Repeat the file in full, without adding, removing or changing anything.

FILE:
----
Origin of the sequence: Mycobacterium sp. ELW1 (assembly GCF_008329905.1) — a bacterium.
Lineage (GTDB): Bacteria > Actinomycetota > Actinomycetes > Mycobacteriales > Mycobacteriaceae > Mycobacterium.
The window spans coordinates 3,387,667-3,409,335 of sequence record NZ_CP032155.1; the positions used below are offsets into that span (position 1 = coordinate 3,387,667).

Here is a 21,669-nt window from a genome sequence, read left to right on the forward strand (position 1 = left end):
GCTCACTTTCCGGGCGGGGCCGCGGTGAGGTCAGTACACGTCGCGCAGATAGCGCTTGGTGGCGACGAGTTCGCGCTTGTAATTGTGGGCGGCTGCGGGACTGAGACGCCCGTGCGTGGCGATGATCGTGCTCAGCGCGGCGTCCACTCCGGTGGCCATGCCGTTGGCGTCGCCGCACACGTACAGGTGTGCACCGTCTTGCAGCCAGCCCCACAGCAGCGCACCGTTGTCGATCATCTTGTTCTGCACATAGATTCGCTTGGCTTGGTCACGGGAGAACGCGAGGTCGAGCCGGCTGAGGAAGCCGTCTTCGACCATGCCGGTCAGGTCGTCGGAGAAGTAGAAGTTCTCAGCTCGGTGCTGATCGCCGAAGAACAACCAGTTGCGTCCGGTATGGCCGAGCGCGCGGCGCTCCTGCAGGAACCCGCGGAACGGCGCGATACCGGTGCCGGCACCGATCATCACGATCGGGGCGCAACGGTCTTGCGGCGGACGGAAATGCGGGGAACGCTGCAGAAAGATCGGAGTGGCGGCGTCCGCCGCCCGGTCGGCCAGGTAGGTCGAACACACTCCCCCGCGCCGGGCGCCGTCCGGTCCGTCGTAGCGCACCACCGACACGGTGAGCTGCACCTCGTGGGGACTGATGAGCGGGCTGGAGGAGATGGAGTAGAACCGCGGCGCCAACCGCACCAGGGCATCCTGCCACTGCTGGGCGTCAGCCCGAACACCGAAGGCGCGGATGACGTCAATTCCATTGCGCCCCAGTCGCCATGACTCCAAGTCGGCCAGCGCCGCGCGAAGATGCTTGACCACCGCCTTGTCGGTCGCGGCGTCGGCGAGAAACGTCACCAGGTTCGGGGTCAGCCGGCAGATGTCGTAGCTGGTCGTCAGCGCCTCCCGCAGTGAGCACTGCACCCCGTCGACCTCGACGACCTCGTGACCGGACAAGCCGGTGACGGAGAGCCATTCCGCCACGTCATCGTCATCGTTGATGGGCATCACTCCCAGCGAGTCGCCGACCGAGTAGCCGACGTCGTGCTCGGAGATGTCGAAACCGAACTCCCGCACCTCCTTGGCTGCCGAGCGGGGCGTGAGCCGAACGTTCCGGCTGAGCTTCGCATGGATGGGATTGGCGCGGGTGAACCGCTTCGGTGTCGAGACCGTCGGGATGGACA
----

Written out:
Origin of the sequence: Mycobacterium sp. ELW1 (assembly GCF_008329905.1) — a bacterium.
Lineage (GTDB): Bacteria > Actinomycetota > Actinomycetes > Mycobacteriales > Mycobacteriaceae > Mycobacterium.
The window spans coordinates 3,387,667-3,409,335 of sequence record NZ_CP032155.1; the positions used below are offsets into that span (position 1 = coordinate 3,387,667).

Here is a 21,669-nt window from a genome sequence, read left to right on the forward strand (position 1 = left end):
GCTCACTTTCCGGGCGGGGCCGCGGTGAGGTCAGTACACGTCGCGCAGATAGCGCTTGGTGGCGACGAGTTCGCGCTTGTAATTGTGGGCGGCTGCGGGACTGAGACGCCCGTGCGTGGCGATGATCGTGCTCAGCGCGGCGTCCACTCCGGTGGCCATGCCGTTGGCGTCGCCGCACACGTACAGGTGTGCACCGTCTTGCAGCCAGCCCCACAGCAGCGCACCGTTGTCGATCATCTTGTTCTGCACATAGATTCGCTTGGCTTGGTCACGGGAGAACGCGAGGTCGAGCCGGCTGAGGAAGCCGTCTTCGACCATGCCGGTCAGGTCGTCGGAGAAGTAGAAGTTCTCAGCTCGGTGCTGATCGCCGAAGAACAACCAGTTGCGTCCGGTATGGCCGAGCGCGCGGCGCTCCTGCAGGAACCCGCGGAACGGCGCGATACCGGTGCCGGCACCGATCATCACGATCGGGGCGCAACGGTCTTGCGGCGGACGGAAATGCGGGGAACGCTGCAGAAAGATCGGAGTGGCGGCGTCCGCCGCCCGGTCGGCCAGGTAGGTCGAACACACTCCCCCGCGCCGGGCGCCGTCCGGTCCGTCGTAGCGCACCACCGACACGGTGAGCTGCACCTCGTGGGGACTGATGAGCGGGCTGGAGGAGATGGAGTAGAACCGCGGCGCCAACCGCACCAGGGCATCCTGCCACTGCTGGGCGTCAGCCCGAACACCGAAGGCGCGGATGACGTCAATTCCATTGCGCCCCAGTCGCCATGACTCCAAGTCGGCCAGCGCCGCGCGAAGATGCTTGACCACCGCCTTGTCGGTCGCGGCGTCGGCGAGAAACGTCACCAGGTTCGGGGTCAGCCGGCAGATGTCGTAGCTGGTCGTCAGCGCCTCCCGCAGTGAGCACTGCACCCCGTCGACCTCGACGACCTCGTGACCGGACAAGCCGGTGACGGAGAGCCATTCCGCCACGTCATCGTCATCGTTGATGGGCATCACTCCCAGCGAGTCGCCGACCGAGTAGCCGACGTCGTGCTCGGAGATGTCGAAACCGAACTCCCGCACCTCCTTGGCTGCCGAGCGGGGCGTGAGCCGAACGTTCCGGCTGAGCTTCGCATGGATGGGATTGGCGCGGGTGAACCGCTTCGGTGTCGAGACCGTCGGGATGGACA